THE GAA’s new president Christy Cooney has rejected the notion that’s he’s a conservative at heart, believing it’s a tag that has stuck because of his views on certain issues, such as the opening up of Croke Park.
The 56-year-old Youghal man assumed office in his home county on Saturday, four years after the heartbreak of losing the presidential race to his predecessor Nickey Brennan. However, he believes the wait has helped him and made his elevation to the GAA’s top job all the sweeter.
“Have I regrets about being beaten? Absolutely none because the GAA was in very sold and extremely good hands and it made winning in Sligo last year all the sweeter. And having continued to work at national level, as I did for the last four years, gives you greater understanding of the Association and what you believe is needed. We went through the process of introducing a strategic plan that gives a plan of action which we need to deliver on for the next seven years and I am absolutely thrilled to be part of that process.”
In terms of his public perception, Cooney commented: “When you read what people say about you, you wonder sometimes if it’s you. I believe I bring strength of character and I believe genuinely that I have no ill-feeling towards anybody. I have had differences with people of course in the GAA down through the years but you move on and I like to deal in issues rather than personalities.
“I bring a knowledge of the administrative workings of the Association which is so important in a position like this, but I also bring something that all former Presidents have brought with them - we have come from grass roots, from clubs that have nurtured us over many years. And we come from families that are steeped in the Association.
“Therein lies the real presence that you need to have within your body and soul to be a President — that you understand what the Association is about and you strive to strengthen it. I hope I bring qualities of leadership, a decent quality of style, a decent quality of standards the GAA would require of me and the presence to move the Association forward in the future with good strategic and planning processes.”
He dismisses the notion of being a conservative, pointing to his track record both in Cork - where he made significant changes in the administration process in the County Board - and at Munster Council level where he made serious strides in the whole area of management.
“I would say that conservative is a tag that lives with you because you don't agree with a certain policy at a certain time. Everybody has that in their make-up one way or another, but the most important thing in the make-up of any president is that they do what is right for the Association at the right time. I hope I have the experience and the knowledge to be able to make that call when it’s necessary and do what's right by the Association and for the Association.”
On the issue of opening Croke Park for rugby and soccer, he pointed out that he had held ‘steadfast views’ for a long time and that it would have been hypocritical to change for the sake of getting more votes (for his presidential bid). However, he stressed that he had never criticised the opening up of the stadium and always made it clear that he would democratically support whatever decision was reached. He admits the move did the Association a power of good.
Cooney also conceded it was a relief that the Cork hurling dispute had been resolved in advance of him taking office, expressing the hope that the establishment of player and manager charters would ensure that ‘this type of issue' would never be allowed happen again in any county.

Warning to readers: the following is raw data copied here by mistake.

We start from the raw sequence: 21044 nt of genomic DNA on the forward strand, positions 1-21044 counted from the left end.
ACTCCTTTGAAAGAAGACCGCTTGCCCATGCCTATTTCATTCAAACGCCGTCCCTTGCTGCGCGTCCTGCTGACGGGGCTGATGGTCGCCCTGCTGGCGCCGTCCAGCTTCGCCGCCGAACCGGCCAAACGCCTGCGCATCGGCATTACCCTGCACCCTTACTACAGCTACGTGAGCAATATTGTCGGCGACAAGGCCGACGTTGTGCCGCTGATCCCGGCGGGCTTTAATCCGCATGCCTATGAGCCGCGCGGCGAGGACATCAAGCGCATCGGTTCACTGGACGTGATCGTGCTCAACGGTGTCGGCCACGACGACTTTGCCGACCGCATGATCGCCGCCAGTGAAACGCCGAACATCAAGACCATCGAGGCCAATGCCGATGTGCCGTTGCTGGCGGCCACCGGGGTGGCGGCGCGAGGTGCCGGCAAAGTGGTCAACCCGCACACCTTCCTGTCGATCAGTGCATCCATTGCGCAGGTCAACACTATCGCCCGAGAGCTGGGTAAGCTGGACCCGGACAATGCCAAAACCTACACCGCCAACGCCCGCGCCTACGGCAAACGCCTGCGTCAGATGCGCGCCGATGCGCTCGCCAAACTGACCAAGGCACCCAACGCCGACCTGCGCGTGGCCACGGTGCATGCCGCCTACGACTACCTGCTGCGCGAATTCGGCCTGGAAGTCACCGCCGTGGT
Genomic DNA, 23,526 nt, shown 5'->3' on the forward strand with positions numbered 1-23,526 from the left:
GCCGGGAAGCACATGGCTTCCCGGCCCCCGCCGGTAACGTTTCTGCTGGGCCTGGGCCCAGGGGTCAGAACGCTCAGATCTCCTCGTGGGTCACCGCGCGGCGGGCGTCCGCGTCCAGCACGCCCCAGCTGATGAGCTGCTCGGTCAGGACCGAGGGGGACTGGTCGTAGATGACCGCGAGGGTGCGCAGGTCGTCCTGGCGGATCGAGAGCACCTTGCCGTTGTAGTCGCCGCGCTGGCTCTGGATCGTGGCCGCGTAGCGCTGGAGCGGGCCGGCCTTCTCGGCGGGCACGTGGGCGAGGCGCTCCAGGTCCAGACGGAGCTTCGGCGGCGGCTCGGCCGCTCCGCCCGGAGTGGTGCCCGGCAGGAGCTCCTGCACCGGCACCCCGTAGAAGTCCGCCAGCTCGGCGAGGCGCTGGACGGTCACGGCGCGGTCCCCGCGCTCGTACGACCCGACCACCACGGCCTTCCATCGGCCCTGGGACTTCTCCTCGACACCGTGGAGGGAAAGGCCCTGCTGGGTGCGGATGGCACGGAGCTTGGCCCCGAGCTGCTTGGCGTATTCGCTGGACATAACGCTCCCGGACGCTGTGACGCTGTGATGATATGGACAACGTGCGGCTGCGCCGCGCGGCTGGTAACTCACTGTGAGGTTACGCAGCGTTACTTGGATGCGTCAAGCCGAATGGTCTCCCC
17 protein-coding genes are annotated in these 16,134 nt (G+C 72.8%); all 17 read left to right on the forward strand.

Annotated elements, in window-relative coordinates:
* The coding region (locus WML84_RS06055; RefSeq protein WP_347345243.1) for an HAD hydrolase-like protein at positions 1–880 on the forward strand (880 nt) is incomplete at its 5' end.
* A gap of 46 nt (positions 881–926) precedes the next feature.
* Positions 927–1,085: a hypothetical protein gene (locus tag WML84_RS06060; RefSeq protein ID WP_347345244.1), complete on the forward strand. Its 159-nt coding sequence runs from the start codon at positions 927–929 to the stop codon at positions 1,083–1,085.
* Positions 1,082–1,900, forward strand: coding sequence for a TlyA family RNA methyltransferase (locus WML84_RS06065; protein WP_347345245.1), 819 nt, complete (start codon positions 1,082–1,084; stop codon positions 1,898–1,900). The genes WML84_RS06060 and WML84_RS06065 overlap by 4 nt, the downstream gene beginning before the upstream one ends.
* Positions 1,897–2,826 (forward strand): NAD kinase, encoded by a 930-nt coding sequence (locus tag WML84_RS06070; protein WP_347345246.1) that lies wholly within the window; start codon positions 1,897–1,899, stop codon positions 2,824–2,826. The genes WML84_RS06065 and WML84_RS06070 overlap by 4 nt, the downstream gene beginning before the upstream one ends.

“The County Board have put a strategic plan in place to look at the structures and see where the Association needs to develop in Cork and I welcome that. I also welcome the appointment of Denis Walsh and say we owe a great deal of thanks to Denis Coughlan, Jimmy Barry-Murphy and John Fenton for the work they did on behalf of Cork and the Association.
“There were no winners in this situation and a lot of people have been hurt, both personally and otherwise. Please God, everybody will move forward, get behind the players, get behind the County Board and get the clubs working together. Cork as a city and as a county is crucial to the on-going development of the Association.
“The biggest loser in all of this was Gerald McCarthy, a man of the highest integrity, who has given outstanding service to Cork. I was deeply sorry that he and his family were so wounded through the process because no one deserves that type of treatment.”
Completing the process of formal recognition of the Gaelic Players Association isn’t a major priority for Cooney, he revealed yesterday.
“I have to give the matter some thought over a period of time. I'm not going to rush into looking at the recognition process. To some degree I have some more important issues on my agenda and the GPA will happen in time. If it doesn't happen we'll have to see where we go from here.”
For Cooney personally, one of the highlights of the weekend was thesupport he received from many people from Youghal, describing it as‘phenomenal’. He was thrilled that All-Ireland hurlers Willie Walsh, Pat Hegarty and Sean O'Leary werepresent, along with Noel Gallagher, another former Cork player and long-time family friend.
Having gone back as Youghal chairman after his 2005 defeat, Cooney has a deep appreciation of the challenges facing clubs. And, in an effort to improve the communications process, he has set up an ‘Eisteacht’ (listening) process, whereby he will visit 120 clubs over the course of his term.
“We will be talking to clubs and listening to what they have to say. Sometimes in Croke Park we are a bit distant, so, every now and then it's good to listen to the grassroots — what they have to say and what we need to do to support them.”
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